Share on Google Plus Share on Twitter Share on Facebook 2 Share on LinkedIn Share on PInterest Share on Fark! Share on Reddit Share on StumbleUpon Tell A Friend (2 Shares)  
Printer Friendly Page Save As Favorite View Favorites View Stats   2 comments

OpEdNews Op Eds

Why The Three Biggest Economic Lessons Were Forgotten

By (about the author)     Permalink       (Page 1 of 1 pages)
Related Topic(s): ; ; ; ; , Add Tags Add to My Group(s)

Well Said 1   Supported 1  
View Ratings | Rate It

opednews.com Headlined to H3 2/11/14

Become a Fan
  (105 fans)

Source: Robert Reich Blog


(image by IEET)

Why has America forgotten the three most important economic lessons we learned in the 30 years following World War II?

Before I answer that question, let me remind you what those lessons were:

First, America's real job creators are consumers, whose rising wages generate jobs and growth. If average people don't have decent wages there can be no real recovery and no sustained growth.

In those years, business boomed because American workers were getting raises, and had enough purchasing power to buy what expanding businesses had to offer. Strong labor unions had ensured American workers got a fair share of the economy's gains. It was a virtuous cycle.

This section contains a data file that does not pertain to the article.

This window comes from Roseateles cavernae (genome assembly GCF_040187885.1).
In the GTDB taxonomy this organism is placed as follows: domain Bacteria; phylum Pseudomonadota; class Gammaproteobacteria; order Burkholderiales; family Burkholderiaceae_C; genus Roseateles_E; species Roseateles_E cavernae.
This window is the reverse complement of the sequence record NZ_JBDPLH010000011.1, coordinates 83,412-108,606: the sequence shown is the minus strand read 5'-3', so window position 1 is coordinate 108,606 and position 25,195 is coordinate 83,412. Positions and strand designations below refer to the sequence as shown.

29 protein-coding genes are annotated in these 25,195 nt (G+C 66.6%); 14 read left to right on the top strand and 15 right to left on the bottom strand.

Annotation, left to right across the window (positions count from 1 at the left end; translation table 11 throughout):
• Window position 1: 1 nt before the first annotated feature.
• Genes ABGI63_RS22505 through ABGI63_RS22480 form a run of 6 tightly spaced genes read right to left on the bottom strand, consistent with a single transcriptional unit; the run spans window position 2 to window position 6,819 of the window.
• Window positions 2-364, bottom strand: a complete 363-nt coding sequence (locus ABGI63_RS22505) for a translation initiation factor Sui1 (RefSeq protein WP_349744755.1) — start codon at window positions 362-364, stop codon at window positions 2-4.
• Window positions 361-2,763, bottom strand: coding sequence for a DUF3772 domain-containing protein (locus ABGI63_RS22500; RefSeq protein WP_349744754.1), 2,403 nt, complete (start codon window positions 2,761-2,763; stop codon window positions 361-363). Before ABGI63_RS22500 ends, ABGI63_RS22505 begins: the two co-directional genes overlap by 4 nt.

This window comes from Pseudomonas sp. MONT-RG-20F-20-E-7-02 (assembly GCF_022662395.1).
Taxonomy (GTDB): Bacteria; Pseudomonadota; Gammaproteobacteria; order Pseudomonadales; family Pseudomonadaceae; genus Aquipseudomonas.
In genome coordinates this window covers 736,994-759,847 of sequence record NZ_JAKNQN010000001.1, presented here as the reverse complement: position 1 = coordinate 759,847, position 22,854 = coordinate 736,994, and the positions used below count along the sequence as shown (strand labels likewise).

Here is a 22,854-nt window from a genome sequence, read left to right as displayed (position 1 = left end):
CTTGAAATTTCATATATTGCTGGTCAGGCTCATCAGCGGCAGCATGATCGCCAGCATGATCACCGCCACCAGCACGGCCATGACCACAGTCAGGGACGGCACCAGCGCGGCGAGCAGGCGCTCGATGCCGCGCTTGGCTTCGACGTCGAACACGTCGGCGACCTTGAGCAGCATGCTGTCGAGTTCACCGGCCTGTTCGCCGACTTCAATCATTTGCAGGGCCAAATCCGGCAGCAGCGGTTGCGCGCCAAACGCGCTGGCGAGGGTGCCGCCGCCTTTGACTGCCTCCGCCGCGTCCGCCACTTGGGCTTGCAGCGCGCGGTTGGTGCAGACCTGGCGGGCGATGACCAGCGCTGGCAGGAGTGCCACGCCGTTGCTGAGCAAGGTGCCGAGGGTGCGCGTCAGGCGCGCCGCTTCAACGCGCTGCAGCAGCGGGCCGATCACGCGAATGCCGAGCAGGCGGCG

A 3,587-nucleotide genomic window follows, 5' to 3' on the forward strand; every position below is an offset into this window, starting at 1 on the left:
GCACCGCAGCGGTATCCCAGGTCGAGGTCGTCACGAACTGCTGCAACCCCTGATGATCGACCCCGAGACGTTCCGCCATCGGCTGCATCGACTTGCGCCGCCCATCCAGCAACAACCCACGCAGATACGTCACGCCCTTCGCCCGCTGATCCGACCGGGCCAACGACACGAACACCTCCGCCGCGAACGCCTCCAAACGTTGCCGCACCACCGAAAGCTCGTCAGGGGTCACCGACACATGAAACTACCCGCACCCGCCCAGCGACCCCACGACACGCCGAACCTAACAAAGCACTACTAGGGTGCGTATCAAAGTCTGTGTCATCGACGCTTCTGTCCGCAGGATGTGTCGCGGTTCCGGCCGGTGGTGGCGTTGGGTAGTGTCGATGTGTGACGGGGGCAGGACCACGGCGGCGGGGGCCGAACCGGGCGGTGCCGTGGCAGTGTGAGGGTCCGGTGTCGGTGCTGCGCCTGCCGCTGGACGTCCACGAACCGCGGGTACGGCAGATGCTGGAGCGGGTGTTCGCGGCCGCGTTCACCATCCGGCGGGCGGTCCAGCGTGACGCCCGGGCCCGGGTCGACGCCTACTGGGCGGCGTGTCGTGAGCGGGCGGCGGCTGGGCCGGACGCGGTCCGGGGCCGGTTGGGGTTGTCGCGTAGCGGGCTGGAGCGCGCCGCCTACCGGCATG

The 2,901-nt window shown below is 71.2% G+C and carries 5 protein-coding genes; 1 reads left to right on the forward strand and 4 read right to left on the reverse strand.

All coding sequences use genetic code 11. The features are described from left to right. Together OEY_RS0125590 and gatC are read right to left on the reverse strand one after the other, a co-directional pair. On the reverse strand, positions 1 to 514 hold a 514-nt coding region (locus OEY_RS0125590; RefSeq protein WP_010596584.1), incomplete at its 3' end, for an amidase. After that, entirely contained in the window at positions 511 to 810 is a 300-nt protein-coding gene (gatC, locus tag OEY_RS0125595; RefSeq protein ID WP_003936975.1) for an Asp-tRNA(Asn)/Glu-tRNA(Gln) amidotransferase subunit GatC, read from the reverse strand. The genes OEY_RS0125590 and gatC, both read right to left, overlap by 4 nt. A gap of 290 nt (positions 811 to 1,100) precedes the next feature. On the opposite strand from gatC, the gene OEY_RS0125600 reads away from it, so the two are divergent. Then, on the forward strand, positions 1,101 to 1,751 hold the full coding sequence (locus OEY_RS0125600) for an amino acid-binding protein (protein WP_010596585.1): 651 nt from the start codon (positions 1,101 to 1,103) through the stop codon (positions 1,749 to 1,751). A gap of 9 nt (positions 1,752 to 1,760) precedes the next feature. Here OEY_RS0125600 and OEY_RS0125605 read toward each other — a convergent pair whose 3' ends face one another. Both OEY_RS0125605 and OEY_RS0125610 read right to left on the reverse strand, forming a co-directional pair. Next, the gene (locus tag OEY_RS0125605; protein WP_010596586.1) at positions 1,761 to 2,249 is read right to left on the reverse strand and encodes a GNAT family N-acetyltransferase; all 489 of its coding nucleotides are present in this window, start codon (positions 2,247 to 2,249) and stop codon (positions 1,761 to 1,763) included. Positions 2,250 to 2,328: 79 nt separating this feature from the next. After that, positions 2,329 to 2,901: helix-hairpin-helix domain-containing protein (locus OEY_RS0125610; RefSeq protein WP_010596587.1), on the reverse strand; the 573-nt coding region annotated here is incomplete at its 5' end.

Second, the rich do better with a smaller share of a rapidly-growing economy than they do with a large share of an economy that's barely growing at all.

Between 1946 and 1974, the economy grew faster than it's grown since, on average, because the nation was creating the largest middle class in history. The overall size of the economy doubled, as did the earnings of almost everyone. CEOs rarely took home more than 40 times the average worker's wage, yet were riding high.

Third, higher taxes on the wealthy to finance public investments -- better roads, bridges, public transportation, basic research, world-class K-12 education, and affordable higher education -- improve the future productivity of America. All of us gain from these investments, including the wealthy.

In those years, the top marginal tax rate on America's highest earners never fell below 70 percent. Under Republican President Dwight Eisenhower the tax rate was 91 percent. Combined with tax revenues from a growing middle class, these were enough to build the Interstate Highway system, dramatically expand public higher education, and make American public education the envy of the world.

We learned, in other words, that broadly-shared prosperity isn't just compatible with a healthy economy that benefits everyone -- it's essential to it.

But then we forgot these lessons. For the last three decades the American economy has continued to grow but most peoples' earnings have gone nowhere. Since the start of the recovery in 2009, 95 percent of the gains have gone to the top 1 percent.
 
What happened?

For starters, too many of us bought the snake oil of "supply-side" economics, which said big corporations and the wealthy are the job creators -- and if we cut their taxes the benefits will trickle down to everyone else. Of course, nothing trickled down.